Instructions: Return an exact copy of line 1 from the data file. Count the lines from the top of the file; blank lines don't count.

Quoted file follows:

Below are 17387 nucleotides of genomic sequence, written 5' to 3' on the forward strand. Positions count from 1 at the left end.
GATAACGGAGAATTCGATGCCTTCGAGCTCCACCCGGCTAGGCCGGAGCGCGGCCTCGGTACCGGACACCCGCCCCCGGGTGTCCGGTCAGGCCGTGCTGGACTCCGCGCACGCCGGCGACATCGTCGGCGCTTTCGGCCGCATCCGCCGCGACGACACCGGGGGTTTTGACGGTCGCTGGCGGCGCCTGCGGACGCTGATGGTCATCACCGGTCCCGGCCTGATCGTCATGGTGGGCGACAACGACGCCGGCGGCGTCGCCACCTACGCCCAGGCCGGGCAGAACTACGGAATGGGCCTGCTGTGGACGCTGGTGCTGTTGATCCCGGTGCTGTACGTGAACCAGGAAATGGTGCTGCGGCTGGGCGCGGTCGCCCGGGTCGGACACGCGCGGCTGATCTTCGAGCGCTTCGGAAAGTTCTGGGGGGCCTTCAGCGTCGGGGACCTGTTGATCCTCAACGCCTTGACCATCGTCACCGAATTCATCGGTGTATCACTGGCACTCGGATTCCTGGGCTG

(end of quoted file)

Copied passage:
Below are 17387 nucleotides of genomic sequence, written 5' to 3' on the forward strand. Positions count from 1 at the left end.